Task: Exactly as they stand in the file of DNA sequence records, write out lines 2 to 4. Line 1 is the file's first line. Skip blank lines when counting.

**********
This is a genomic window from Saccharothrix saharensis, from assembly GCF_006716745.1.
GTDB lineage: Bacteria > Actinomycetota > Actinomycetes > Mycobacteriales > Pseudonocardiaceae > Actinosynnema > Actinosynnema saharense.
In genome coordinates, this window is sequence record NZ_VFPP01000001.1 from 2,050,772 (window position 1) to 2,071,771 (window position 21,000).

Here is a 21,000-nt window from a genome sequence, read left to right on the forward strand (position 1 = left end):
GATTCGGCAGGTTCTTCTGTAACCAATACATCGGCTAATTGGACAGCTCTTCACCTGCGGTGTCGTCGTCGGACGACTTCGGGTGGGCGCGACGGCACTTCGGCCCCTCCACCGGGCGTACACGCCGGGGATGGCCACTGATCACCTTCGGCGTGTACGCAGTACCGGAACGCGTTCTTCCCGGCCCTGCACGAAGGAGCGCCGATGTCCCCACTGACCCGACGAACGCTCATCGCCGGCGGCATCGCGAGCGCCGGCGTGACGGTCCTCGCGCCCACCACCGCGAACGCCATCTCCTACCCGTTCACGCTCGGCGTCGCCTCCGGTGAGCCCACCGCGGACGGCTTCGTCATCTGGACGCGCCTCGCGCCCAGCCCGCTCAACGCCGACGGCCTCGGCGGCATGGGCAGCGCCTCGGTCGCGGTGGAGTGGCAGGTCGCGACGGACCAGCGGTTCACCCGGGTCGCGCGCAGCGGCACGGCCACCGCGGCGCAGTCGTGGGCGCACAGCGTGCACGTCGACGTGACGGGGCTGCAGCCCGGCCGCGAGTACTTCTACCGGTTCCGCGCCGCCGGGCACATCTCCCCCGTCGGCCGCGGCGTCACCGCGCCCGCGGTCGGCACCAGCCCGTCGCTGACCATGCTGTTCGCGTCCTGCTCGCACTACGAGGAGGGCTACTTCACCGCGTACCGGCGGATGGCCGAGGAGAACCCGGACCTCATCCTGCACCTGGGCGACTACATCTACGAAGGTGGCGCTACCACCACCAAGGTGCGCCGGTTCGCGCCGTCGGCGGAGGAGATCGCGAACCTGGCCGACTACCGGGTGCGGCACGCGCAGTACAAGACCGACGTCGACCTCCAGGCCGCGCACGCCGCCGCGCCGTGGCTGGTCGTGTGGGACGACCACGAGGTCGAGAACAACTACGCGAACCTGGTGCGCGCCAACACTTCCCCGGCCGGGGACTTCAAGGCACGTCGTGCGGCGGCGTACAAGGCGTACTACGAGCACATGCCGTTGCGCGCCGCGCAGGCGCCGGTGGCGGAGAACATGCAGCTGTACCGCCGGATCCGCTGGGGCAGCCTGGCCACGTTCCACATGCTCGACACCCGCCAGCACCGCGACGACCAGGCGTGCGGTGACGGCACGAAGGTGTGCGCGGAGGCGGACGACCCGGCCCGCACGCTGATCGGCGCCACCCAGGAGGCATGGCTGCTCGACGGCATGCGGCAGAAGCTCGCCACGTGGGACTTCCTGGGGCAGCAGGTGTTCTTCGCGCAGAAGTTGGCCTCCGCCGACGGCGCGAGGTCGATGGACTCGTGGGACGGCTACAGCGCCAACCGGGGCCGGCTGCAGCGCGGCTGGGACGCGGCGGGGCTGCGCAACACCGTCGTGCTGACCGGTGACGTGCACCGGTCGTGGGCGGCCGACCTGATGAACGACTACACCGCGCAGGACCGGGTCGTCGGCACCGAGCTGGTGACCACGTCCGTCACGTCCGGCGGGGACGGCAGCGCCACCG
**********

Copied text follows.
GTDB lineage: Bacteria > Actinomycetota > Actinomycetes > Mycobacteriales > Pseudonocardiaceae > Actinosynnema > Actinosynnema saharense.
In genome coordinates, this window is sequence record NZ_VFPP01000001.1 from 2,050,772 (window position 1) to 2,071,771 (window position 21,000).

Here is a 21,000-nt window from a genome sequence, read left to right on the forward strand (position 1 = left end):